On the same day that the New York State Bar Association Committee on Standards of Attorney Conduct submitted a proposal to adopt a rule akin to Model Rule 8.4(g), the District of Columbia Bar Rules of Professional Conduct Review Committee submitted its own proposal to do the same.
As I reported here, I really like the NY proposal which I think addressed the most important concerns regarding the Model Rule. The proposal in Washington is better than the Model Rule in at least one important respect, but it is not as limited as than the one in New York.
The Executive Summary of the report accompanying the proposal explains the background:
The D.C. Rules of Professional Conduct currently contain two rules that address harassment and/or discrimination: D.C. Rule 9.1, which prohibits discriminatory conduct that violates employment law; and D.C. Rule 8.4(d), which prohibits conduct that “seriously interferes with the administration of justice.” Comment  to Rule 8.4 clarifies that paragraph (d) prohibits “offensive, abusive or harassing conduct that seriously interferes with the administration of justice,” and may include words or actions that “manifest bias or prejudice based upon race, sex, religion, national origin, disability, age, sexual orientation, or socioeconomic status.”
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In 2016, the D.C. Bar Rules of Professional Conduct Review Committee began studying whether the District should amend the D.C. Rules to adopt a provision similar to Model Rule 8.4(g). For reasons detailed in this report, the Rules of Professional Conduct Review Committee recommends adopting new proposed Rule 8.4(h) to expand the scope of the existing anti-harassment and anti-discrimination provision found in D.C. Rule 8.4(d), similar to Model Rule 8.4(g), but with some modifications.
The Committee reached this final proposal after publishing for public comment in 2019 a proposal to essentially adopt ABA Model Rule 8.4(g) as a revised D.C. Rule 9.1. The Committee received 52 comments in response which were largely critical of the 2019 proposed rule, principally, although not exclusively, on First Amendment grounds. Upon careful consideration of the issues identified in the comments, the Committee revised its proposal.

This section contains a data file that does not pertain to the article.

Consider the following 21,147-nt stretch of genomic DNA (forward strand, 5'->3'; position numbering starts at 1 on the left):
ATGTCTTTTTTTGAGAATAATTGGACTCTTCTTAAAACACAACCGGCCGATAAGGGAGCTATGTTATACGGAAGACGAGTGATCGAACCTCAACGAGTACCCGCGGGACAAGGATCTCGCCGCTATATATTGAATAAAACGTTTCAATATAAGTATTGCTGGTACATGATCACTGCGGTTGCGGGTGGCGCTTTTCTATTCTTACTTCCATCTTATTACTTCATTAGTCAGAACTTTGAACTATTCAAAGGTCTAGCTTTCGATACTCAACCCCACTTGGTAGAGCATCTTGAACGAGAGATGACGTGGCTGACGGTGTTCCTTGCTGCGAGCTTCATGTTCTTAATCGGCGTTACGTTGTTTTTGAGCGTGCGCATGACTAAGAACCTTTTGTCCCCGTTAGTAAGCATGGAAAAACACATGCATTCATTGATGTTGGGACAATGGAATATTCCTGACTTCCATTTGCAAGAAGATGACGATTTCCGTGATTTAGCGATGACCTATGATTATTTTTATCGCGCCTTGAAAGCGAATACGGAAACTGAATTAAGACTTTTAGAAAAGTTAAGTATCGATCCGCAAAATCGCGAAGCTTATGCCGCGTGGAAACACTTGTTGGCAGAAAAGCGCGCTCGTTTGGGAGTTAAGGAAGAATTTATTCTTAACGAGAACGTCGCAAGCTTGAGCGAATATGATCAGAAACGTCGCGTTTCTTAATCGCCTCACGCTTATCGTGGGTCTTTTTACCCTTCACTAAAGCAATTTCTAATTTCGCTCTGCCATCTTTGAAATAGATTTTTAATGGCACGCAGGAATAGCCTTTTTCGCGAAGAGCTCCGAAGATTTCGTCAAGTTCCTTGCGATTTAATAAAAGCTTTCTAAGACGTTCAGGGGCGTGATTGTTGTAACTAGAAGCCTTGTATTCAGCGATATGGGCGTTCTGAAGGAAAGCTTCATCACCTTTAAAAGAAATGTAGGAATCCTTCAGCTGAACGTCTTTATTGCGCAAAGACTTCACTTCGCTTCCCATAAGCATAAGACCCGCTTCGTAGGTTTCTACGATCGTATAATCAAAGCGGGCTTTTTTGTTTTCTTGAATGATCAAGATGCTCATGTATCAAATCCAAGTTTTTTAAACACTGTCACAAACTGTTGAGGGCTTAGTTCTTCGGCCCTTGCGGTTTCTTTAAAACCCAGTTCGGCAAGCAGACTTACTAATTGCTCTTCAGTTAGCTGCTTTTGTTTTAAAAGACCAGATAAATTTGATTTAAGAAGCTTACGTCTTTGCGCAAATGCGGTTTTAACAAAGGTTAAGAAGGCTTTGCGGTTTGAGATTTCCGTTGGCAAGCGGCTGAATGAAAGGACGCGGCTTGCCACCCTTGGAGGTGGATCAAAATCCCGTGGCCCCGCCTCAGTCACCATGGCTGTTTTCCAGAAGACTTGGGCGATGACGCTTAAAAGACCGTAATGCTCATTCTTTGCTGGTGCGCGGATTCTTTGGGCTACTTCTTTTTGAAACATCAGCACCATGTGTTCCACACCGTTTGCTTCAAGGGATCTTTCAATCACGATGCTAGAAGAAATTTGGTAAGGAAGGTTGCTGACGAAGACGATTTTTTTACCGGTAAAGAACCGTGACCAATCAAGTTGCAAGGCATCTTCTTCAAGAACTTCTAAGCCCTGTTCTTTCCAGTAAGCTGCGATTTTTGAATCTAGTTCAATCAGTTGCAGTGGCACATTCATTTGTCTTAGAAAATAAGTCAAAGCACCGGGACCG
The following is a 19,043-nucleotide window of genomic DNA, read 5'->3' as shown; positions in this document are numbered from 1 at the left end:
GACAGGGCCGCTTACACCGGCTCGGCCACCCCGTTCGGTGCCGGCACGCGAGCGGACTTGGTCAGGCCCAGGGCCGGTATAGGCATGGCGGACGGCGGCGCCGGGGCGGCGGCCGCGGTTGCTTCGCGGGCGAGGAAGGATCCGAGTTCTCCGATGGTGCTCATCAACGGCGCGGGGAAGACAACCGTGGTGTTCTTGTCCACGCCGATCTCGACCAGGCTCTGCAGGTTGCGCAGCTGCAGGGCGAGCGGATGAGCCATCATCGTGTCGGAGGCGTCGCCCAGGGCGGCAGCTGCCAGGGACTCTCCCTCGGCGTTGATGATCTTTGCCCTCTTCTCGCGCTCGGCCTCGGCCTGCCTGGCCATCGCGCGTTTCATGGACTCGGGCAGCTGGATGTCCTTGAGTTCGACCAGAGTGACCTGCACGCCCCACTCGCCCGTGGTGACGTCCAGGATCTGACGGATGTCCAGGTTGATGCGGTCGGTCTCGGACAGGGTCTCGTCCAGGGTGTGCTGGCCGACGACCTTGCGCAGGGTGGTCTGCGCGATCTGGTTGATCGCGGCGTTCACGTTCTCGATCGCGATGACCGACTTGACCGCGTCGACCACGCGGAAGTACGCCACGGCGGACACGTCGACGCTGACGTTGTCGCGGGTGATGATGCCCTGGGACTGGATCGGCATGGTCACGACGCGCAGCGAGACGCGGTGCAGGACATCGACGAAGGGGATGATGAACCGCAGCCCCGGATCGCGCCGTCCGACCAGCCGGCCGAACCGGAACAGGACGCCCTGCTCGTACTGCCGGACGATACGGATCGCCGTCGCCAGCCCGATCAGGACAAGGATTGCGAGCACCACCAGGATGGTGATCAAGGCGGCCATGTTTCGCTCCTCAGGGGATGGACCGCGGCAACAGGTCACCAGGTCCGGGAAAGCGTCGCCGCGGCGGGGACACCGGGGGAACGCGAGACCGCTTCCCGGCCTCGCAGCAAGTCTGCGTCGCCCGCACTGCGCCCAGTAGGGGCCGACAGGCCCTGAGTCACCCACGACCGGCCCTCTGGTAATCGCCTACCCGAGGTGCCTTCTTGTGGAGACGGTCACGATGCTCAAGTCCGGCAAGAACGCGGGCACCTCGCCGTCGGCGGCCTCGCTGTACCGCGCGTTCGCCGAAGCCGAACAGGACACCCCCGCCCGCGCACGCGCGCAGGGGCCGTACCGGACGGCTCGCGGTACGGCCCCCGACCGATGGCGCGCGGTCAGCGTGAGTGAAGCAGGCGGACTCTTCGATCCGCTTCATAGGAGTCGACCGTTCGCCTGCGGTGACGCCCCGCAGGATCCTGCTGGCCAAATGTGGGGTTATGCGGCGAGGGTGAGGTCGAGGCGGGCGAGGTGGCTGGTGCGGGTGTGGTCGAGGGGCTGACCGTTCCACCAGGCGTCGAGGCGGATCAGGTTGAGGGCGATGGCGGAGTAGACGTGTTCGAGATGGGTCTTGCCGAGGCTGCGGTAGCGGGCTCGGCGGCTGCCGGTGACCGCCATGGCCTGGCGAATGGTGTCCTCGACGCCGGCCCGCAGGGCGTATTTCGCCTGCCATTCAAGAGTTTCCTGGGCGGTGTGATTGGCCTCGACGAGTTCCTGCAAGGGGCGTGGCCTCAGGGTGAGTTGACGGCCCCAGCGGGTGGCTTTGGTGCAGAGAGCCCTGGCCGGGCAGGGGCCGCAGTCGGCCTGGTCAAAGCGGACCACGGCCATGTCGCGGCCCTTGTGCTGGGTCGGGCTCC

The new proposal leaves Rule 9.1, a rule that has existed in the District for 30 years without issue, unchanged. As with ABA Model Rule 8.4(g), proposed Rule 8.4(h) moves the D.C. Rules’ current prohibition on harassing and discriminatory conduct from a comment to Rule 8.4 to a “black-letter rule” that, like Model Rule 8.4(g), sets a standard for how members of the D.C. Bar should interact with others with respect to the practice of law.
Currently, D.C. Rule 8.4(d) addresses discrimination and harassment only in the context of the administration of justice, which narrows the reach of the rule to a lawyer’s conduct while representing a client before a tribunal. Proposed Rule 8.4(h) includes harassing and discriminatory behavior by a lawyer directed at another person with respect to the practice of law, which would include such abusive conduct that occurs outside of a courtroom and/or the representation of a client.
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Proposed Rule 8.4(h) is not intended to chill speech on controversial topics, but rather to prohibit harassing and discriminatory conduct directed at another person or persons by a lawyer with respect to the practice of law.
As proposed, the new Rule 8.4(h) and its comment read:
It is professional misconduct for a lawyer to: